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Mac OS X for Unix Geeks (Leopard) 4th Edition

4.2 out of 5 stars 9 customer reviews
ISBN-13: 063-6920520627
ISBN-10: 059652062X
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Editorial Reviews

Amazon.com Review

It's about time: Mac OS X for Unix Geeks arrives on the scene none too soon for UNIX aficionados who, having heard that the latest editions of Mac OS are based on a UNIX variant, want to see how the platform compares to more venerable versions of the eminently configurable operating system. This book highlights some key differences between the Darwin environment and more conventional UNIXs, enabling people with UNIX experience to take advantage of it as they learn the Mac OS X way of doing things at the command line.

This skinny volume neither aims to teach its readers UNIX nor introduce them to the Mac, but rather to show how Apple has implemented UNIX. It's a fast read that assumes--as the title implies--rather a lot of UNIX knowledge. With that requirement satisfied and this book in hand, you're likely to discover aspects of Aqua more quickly than you otherwise would have.

The authors spend lots of time explaining how administrative tasks--such as managing groups, users, and passwords--are handled in the Mac OS environment. They document netinfo fully, and call attention to its limitations (like its inability to create home directories for users) by explaining how to do the job on the command line. They also cover C programming in the Darwin universe at greater length than any other book does, providing explicit instructions for such important tasks as creating header files and linking static libraries. A guide to the command line (they call the reference section--groan--"The Missing Manpages") provides good value at this book's conclusion. --David Wall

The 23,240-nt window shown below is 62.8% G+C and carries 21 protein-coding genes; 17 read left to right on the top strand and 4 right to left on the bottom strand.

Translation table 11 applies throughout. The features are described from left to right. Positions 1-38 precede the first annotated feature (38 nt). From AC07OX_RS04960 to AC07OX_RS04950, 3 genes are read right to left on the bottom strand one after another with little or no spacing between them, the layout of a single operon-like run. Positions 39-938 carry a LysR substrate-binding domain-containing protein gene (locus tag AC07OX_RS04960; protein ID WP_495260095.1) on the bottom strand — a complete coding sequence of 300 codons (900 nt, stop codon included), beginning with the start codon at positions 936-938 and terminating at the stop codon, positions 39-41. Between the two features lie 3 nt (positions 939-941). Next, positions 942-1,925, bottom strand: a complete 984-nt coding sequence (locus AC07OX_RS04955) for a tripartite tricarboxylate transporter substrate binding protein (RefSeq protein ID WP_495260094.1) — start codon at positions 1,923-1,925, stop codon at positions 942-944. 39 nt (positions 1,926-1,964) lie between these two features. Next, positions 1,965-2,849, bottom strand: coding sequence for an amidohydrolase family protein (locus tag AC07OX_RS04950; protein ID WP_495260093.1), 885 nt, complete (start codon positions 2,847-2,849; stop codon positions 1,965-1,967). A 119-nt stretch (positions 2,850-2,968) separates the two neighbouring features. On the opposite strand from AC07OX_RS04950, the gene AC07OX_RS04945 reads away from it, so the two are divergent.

Topics covered: How to get around in Darwin, the UNIX implementation built into Mac OS X. Sections deal with basic maneuvering at the command line, LDAP services, C programming, and graphical user interfaces under Aqua. There's a short section on building the kernel itself, but it's limited in scope. --This text refers to an out of print or unavailable edition of this title.

Review

"Vital starting point for UNIX power-users new to Mac OS X." Computer Shopper, July (5 stars) --This text refers to an out of print or unavailable edition of this title.
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Product Details

  • Paperback: 428 pages
  • Publisher: O'Reilly Media; 4th edition (September 28, 2008)
  • Language: English
  • ISBN-10: 059652062X
  • ISBN-13: 978-0596520625
  • Product Dimensions: 6 x 1.1 x 9 inches
  • Shipping Weight: 1 pounds (View shipping rates and policies)
  • Average Customer Review: 4.2 out of 5 stars  See all reviews (9 customer reviews)
  • Amazon Best Sellers Rank: #738,299 in Books (See Top 100 in Books)

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Customer Reviews

Top Customer Reviews

Format: Paperback
I have been using Mac OS X since the first public beta, and have some other Unix experience. I must say, this book has taken me a long way towards applying the things I know about other Unix environments to Mac OS X. Despite my Mac OS X experience, I feel that this book has taught me a lot about the Darwin flavor of Unix. As an added bonus, the book's careful explinations have helped me to better understand the other Unix platforms I have worked with.
All and all, this was a good, if technical, book. Perfect for anybody who is interested in porting Unix software to Mac OS X, as well as the Unix admin who wants to get the most out of the new environment. However, unlike the title maintains, you don't have to be a Unix geek to get something worthwhile from the reading - though you may consider yourself one after carefully going through this book.